Margate a town of two pools.
The first tucked in by the prom, a moments walk from the station and overlooked by the imposing Arlington House and the shimmer of the Turner Contemporary
– alas no longer the domain of the wild swimmer.
A large delicious expanse of seawater, now sadly designated as a boating pond.
I was drawn magnetically to this elemental artifice, where untamed waters meet a controlled concrete geometry, waves temptingly lapping the walls.
Would that it could be open again to the town’s swimmers.
I am latterly reliably informed, that the pool is well used by local aquarists, despite the Local Authority’s prohibitions and ministrations – bravo!
The second at Walpole Bay still open to the swimmer and what’s more it’s listed.
Walpole Bay Tidal Pool, one of two tidal pools designed by Margate’s borough engineer in 1937, constructed in concrete blocks reinforced by reused iron tram rails, is listed at Grade II for the following principal reasons: * Structural engineering interest: an ambitious project because of its scale, the weight of each concrete block, and that work needing to be carried out day and night because of the tides; * Scale and design: impressive in scale and shape, occupying 4 acres and three sides of a rectangle, the sides 450 feet long diminishing towards the seaward end which was 300 feet long; * Social historical interest: provided an improvement to sea bathing at the period of the greatest popularity of the English seaside; * Degree of intactness: intact apart from the loss of the two diving boards which do not often survive; * Group value: situated quite near the remains of the 1824-6 Clifton Baths (Grade II), an 1935 lift and the other 1937 tidal pool.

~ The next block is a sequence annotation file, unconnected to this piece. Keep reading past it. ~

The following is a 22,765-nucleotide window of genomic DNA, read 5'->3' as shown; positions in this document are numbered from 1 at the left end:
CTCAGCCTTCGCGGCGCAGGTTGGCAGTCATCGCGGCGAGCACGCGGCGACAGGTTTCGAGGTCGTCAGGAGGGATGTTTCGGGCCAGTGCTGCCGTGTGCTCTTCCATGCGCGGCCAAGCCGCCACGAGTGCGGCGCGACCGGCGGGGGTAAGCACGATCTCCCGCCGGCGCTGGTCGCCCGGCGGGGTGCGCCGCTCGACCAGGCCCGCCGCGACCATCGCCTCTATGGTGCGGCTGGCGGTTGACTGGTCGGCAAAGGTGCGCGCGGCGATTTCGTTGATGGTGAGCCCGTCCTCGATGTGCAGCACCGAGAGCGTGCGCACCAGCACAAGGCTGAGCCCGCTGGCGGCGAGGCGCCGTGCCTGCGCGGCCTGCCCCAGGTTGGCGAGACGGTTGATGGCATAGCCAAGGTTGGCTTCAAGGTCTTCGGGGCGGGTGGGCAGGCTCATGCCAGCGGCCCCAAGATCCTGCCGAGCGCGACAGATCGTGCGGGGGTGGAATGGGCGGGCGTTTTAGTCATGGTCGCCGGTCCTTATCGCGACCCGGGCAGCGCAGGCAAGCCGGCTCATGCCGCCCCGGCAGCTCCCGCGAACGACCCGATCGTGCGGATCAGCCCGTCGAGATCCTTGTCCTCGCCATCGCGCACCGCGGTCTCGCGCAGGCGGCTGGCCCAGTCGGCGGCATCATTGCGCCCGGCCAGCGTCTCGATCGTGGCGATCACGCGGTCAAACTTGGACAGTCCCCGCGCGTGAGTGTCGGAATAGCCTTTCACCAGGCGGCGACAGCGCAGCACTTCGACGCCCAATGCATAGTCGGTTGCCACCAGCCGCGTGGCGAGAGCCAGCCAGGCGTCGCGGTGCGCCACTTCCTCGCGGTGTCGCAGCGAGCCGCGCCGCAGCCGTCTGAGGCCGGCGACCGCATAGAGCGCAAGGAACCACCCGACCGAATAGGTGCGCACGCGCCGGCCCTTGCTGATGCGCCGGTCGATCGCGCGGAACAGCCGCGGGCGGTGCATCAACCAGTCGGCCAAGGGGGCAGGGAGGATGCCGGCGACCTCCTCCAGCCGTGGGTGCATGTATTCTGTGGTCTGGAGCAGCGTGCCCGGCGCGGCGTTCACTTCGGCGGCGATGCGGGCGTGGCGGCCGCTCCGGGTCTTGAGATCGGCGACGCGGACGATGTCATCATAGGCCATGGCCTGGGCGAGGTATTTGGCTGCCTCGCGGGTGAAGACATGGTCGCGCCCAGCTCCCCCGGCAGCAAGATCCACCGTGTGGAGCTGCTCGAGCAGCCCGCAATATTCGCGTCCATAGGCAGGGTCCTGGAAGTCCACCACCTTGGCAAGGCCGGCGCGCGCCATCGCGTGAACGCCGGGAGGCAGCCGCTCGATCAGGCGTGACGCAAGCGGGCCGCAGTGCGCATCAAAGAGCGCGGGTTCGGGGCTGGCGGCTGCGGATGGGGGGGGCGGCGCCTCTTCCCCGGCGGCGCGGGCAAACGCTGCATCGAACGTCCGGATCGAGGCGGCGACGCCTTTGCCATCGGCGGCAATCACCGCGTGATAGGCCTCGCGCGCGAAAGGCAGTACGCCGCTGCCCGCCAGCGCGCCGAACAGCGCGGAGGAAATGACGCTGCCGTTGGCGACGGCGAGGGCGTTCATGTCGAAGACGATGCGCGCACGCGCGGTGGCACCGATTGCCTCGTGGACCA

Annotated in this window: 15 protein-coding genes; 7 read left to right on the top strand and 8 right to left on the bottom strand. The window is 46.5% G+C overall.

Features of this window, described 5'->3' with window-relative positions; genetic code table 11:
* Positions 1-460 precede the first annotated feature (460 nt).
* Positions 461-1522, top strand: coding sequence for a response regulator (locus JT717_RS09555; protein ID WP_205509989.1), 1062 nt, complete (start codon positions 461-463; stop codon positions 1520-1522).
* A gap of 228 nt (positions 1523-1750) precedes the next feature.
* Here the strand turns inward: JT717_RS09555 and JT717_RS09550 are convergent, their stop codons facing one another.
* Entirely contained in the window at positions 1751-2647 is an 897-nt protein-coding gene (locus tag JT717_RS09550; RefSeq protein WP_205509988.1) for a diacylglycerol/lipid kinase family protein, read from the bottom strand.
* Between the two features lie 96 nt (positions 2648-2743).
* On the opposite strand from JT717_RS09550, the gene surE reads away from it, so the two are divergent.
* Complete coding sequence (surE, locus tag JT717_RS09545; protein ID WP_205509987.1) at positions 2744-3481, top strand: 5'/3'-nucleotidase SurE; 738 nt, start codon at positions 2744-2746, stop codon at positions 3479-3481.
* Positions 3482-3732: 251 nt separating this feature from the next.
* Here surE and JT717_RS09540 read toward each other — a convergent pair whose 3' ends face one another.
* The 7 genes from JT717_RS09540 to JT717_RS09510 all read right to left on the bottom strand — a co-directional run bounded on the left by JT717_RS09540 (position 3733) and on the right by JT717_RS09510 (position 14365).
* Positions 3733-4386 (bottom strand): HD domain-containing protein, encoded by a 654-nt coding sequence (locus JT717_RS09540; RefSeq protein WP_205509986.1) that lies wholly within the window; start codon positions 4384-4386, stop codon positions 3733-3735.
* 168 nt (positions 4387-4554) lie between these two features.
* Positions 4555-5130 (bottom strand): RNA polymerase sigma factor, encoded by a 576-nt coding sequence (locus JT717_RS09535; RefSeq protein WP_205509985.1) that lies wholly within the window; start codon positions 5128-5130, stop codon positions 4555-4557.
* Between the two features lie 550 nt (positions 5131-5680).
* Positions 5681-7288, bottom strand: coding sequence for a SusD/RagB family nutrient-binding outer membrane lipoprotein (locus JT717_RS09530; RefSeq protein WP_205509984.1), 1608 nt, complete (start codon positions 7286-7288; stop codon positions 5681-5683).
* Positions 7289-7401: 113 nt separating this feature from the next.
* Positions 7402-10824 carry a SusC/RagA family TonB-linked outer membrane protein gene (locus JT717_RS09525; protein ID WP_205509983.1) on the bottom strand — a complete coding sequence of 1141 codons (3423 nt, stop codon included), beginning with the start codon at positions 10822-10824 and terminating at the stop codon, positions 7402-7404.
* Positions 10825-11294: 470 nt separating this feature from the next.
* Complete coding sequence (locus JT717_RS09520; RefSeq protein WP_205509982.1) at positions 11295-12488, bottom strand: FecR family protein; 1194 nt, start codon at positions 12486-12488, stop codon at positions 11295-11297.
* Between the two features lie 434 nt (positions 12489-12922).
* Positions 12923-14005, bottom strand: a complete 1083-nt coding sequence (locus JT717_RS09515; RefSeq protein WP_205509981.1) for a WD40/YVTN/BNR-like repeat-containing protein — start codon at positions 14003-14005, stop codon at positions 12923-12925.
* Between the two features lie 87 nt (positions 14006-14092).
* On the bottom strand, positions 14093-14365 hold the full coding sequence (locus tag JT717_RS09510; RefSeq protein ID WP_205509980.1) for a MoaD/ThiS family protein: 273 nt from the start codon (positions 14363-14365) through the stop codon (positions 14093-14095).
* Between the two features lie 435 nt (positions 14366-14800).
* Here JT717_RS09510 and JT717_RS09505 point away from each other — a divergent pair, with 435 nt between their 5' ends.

Idly meandering through Cliftonville, along Northdown Road, I chanced upon the most delightful of cake shop windows. Being something of an aficionado of cakes, shops and windows it seemed like an ideal opportunity to snap away, with customary broad-smiling, wide-eyed enthusiasm. Furthermore why not go in? I was met with the most charming of receptions from the patron Stuart Turner and staff – not unreasonably inquisitive regarding my impromptu picture taking, I explained my particular interest in the patisserie. The interior of the 50’s bakery, shop and café is perfectly preserved, with a little sympathetic restorative work. Well upholstered and formica topped the furniture is the finest of its kind, each table graced with fresh flowers, condiments and loving care and attention. An exquisite array of breads, pastries and cakes, resting on delicate doilies, displayed in glass fronted cases. I encourage you to visit, take tea, take cake, take away the fondest of sweet memories.
There’s a world going on underground.
At ground level.
Fenced off, rather poorly though.
Not much here to deter even the faint hearted urban explorer.
Find a gap and get in.
Join the taggers and lollygaggers,
Mr Turner came here way back when,
The same sea lapped a different shore,
A gallery stands where he passed,
If passing pop in,
Or wander the perimeter in search of a sense,
Of well being, or otherwise,
Seeking a link with some not too distant past,
When a different sea lapped the same shore.
I’ll try anything twice.
So off I went to Margate, on a train, again.
Rushing out of the station agog, eager, looking for a long lost friend.
An impudent exclamation mark at the end of a rowdy Georgian row.
A mad amalgam of angles, incautious concrete surfaces and glass.
Entranced, enchanted, we both stare out to sea and eye each other admiringly.
Should you, as I did wander down Northdown Road, Cliftonville, you will chance upon Pottons at 262.
By now however, ingress is more than somewhat inhibited.
The most exciting and extant period fascia, once gave way to oak fittings and fixtures festooned with all manner of menswear, exotic and plain accoutrements, now inaccessible.
A few sad remnants were on sale, administered in their final days by Lorraine, employed for 35 years in a family business, whose trade had once included made to measure, fine millinery and quality accessories for the discerning gent around town.